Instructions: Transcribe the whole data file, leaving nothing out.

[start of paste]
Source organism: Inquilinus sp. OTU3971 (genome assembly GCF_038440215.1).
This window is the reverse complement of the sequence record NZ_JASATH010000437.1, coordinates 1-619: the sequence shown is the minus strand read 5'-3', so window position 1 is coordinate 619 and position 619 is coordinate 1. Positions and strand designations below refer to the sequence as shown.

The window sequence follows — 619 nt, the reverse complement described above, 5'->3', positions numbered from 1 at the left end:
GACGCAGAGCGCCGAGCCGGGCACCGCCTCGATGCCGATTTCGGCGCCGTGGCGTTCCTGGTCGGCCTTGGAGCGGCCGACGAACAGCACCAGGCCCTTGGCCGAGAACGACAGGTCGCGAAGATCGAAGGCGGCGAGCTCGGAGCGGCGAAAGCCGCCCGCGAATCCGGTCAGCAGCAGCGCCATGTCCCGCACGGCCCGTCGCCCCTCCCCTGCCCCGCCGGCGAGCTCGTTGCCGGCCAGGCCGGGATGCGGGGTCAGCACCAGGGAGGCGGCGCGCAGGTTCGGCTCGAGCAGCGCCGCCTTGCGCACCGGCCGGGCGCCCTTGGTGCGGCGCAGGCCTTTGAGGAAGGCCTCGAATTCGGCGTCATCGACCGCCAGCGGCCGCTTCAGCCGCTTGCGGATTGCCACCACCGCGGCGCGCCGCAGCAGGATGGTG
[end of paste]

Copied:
Source organism: Inquilinus sp. OTU3971 (genome assembly GCF_038440215.1).
This window is the reverse complement of the sequence record NZ_JASATH010000437.1, coordinates 1-619: the sequence shown is the minus strand read 5'-3', so window position 1 is coordinate 619 and position 619 is coordinate 1. Positions and strand designations below refer to the sequence as shown.

The window sequence follows — 619 nt, the reverse complement described above, 5'->3', positions numbered from 1 at the left end:
GACGCAGAGCGCCGAGCCGGGCACCGCCTCGATGCCGATTTCGGCGCCGTGGCGTTCCTGGTCGGCCTTGGAGCGGCCGACGAACAGCACCAGGCCCTTGGCCGAGAACGACAGGTCGCGAAGATCGAAGGCGGCGAGCTCGGAGCGGCGAAAGCCGCCCGCGAATCCGGTCAGCAGCAGCGCCATGTCCCGCACGGCCCGTCGCCCCTCCCCTGCCCCGCCGGCGAGCTCGTTGCCGGCCAGGCCGGGATGCGGGGTCAGCACCAGGGAGGCGGCGCGCAGGTTCGGCTCGAGCAGCGCCGCCTTGCGCACCGGCCGGGCGCCCTTGGTGCGGCGCAGGCCTTTGAGGAAGGCCTCGAATTCGGCGTCATCGACCGCCAGCGGCCGCTTCAGCCGCTTGCGGATTGCCACCACCGCGGCGCGCCGCAGCAGGATGGTG